INTERVIEW: VP Democracy & Creative Industries Candidates
As part of our Elections 2014 coverage, the Soton Tab has been keeping up with all the sabbatical candidates and quizzing them with our own brand of questioning. This instalment features Megan Downing, Katy O’Brien, Jon […]
As part of our Elections 2014 coverage, the Soton Tab has been keeping up with all the sabbatical candidates and quizzing them with our own brand of questioning. This instalment features Megan Downing, Katy O’Brien, Jon North, Anjit Aulakh and Jamie Hanna – the candidates running for VP DCI. It’s a hotly contested position this year, one with nearly the most candidates running. Current VP DCI, David Martin, is not re-running, leaving these 5 fresh faces a chance to fill to the position. DCI is often seen as experience-based, with the chance to censor the Wessex Scene, ensure students feel like they are represented fairly and give the most money to their favourite societies. Lets see what the candidates had to say!
Democracy OR Creative Industries and why?
Katy O’Brien: Democracy because while Creative Industries are important, democracy enables the rest of SUSU to run as it does. Without democracy, the AU wouldn’t have the structure to provide funding for the crucial things your sports club needs. The Grad Ball committee is democracy in action, giving students a say in what they want to see at their last SUSU run event!
Megan Downing: Creative Industries. It is where most of my experience comes from, and seeing as you’re making us choose I couldn’t have said anything different. C.I has offered me some of the best opportunities at University, it is a place to foster your talent and practice for the professional world of work.
Jamie Hanna: Since I have more experience in the Creative Industries Zone I would have to go with it over democracy. However, this doesn’t ignore democracy. Since most students are a member of a society I think that improving the feelings of societies towards SUSU will also have a positive impact on their feelings towards elections.
Jon North: In terms of which needs the most support coming into the next year I’d go with the Creative industries. The changes to the zone system left several issues yet to be addressed such as the funding problems and unequal representation. In terms of what matters most to the student body as a whole it’s probably democracy due to impacting everything in the union.
Anjit Aulakh: It’s a tough one but I would personally sway towards Creative Industries because it’s relatively more engaging, and is a role that would need more attention on my behalf. The media, performing arts departments and all the other student groups in C.I are just awesomely epic and a great way to show off what Southampton University is capable of to new students thinking of going to university or freshers as such.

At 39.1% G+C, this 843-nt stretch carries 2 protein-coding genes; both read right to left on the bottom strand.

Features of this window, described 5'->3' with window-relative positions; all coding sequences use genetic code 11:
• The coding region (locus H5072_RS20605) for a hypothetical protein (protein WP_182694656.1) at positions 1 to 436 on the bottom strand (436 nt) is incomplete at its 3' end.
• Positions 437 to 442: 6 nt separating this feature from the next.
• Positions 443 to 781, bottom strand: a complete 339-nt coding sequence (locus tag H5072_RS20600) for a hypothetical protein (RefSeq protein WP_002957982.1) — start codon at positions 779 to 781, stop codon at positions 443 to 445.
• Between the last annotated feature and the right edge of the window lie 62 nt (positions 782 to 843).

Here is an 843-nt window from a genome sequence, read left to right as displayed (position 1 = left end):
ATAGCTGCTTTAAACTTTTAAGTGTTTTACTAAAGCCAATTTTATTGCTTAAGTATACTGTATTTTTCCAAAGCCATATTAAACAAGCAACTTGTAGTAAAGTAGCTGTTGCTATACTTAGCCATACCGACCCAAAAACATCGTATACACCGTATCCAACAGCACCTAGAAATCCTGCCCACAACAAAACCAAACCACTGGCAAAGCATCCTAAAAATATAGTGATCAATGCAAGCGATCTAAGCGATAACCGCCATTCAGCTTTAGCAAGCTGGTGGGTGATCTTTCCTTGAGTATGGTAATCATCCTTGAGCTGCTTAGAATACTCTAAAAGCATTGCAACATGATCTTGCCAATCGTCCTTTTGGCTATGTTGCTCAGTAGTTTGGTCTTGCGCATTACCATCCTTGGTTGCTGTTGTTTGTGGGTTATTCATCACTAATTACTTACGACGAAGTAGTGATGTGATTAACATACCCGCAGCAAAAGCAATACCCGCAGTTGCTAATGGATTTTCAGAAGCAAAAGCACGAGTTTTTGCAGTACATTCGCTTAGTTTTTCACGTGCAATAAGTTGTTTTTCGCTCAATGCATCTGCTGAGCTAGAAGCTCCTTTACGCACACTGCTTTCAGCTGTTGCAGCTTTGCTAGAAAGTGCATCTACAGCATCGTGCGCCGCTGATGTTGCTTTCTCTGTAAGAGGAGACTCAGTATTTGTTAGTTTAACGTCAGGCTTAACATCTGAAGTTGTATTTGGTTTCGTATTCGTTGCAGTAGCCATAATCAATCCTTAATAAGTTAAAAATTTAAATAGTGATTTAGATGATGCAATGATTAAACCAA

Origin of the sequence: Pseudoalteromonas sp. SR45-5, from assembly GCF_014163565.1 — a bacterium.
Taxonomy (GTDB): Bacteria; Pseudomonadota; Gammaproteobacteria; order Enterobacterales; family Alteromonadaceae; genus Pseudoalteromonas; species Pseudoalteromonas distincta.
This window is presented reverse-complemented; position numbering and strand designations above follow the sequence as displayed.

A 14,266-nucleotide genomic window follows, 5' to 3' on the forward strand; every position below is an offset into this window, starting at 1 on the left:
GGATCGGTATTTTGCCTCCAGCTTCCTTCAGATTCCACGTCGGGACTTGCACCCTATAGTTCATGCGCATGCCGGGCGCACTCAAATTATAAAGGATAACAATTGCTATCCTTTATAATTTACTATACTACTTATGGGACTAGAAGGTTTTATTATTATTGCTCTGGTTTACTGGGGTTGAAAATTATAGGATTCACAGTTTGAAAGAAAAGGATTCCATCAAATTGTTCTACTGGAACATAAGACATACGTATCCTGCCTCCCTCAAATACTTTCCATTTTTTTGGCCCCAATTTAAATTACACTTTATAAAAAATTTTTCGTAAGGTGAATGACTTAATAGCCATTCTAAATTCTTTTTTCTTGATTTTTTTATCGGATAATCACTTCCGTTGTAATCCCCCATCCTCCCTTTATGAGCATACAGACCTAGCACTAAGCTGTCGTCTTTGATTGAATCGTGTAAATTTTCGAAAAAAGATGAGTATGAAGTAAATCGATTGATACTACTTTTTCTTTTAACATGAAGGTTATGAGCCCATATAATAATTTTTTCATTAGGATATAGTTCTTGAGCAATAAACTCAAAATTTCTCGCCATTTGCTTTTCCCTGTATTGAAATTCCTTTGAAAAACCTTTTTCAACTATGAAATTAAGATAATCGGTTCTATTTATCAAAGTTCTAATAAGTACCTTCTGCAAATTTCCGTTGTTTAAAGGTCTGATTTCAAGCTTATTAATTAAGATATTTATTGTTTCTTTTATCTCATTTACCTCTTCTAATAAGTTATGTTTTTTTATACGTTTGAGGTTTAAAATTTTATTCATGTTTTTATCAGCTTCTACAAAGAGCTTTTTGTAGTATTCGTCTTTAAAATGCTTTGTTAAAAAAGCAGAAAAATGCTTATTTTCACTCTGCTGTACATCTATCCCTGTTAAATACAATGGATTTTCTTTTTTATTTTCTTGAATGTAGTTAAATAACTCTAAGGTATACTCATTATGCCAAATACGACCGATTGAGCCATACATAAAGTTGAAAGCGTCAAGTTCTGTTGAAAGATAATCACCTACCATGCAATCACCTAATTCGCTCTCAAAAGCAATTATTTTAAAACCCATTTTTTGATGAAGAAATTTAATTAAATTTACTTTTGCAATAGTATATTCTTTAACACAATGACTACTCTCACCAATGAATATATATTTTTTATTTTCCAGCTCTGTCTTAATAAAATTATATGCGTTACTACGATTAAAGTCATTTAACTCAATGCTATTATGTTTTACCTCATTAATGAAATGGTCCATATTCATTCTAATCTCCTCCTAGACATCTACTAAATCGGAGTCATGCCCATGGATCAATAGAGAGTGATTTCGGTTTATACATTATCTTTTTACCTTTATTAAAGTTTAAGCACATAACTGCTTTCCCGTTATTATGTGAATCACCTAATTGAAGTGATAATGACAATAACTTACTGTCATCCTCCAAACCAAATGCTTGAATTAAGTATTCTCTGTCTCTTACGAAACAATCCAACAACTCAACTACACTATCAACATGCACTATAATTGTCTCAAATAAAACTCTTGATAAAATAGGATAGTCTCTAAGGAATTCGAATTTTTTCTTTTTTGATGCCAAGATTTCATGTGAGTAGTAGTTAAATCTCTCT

Out of SUSU’s media outlets, which do you feel needs the most assistance and development? How would you do this if you secured the position?
K.O’B: While the Wessex Scene would benefit from more independence; The Edge could do with a fairer system of allocating review tickets; SUSUtv needs more money to get the equipment they deserve and Surge should be on FM more often. I think these media outlets are quite self-sufficient, but Union Films needs more management training to really grow to their full potential. As a volunteer-run commercial outlet, they also deserve more recognition for the hard work they do.
M.D: It all depends who is in charge of them next year. With a solid committee the media departments run themselves with only guidance coming from the VP DCI. However, if I were to be elected I would use a more hands-on approach taking more of an interest in their day-to-day running. That way, I will be able to analyse how their progressing and advise the ones who are struggling on how to improve.
J.H: This is a difficult one. It would have to be either Surge Radio or SUSUtv. While they produce high quality content, I don’t think their audience levels keep up with it. I would aim to widen their audience by talking to both students and Surge/SUSUtv about how best to achieve this.
J.N: This is a tricky question, all of our media departments have needs that need to be tackled. I think if forced to choose I’d go with our print media (i.e. The Scene and The Edge), as the issues with the media resources room this year have caused problems, additionally further developing the Edge’s unique identity and presence within the union is something I’d like to look at. Covering this in a small number of words is difficult so I’d advise people to look at my manifesto for details.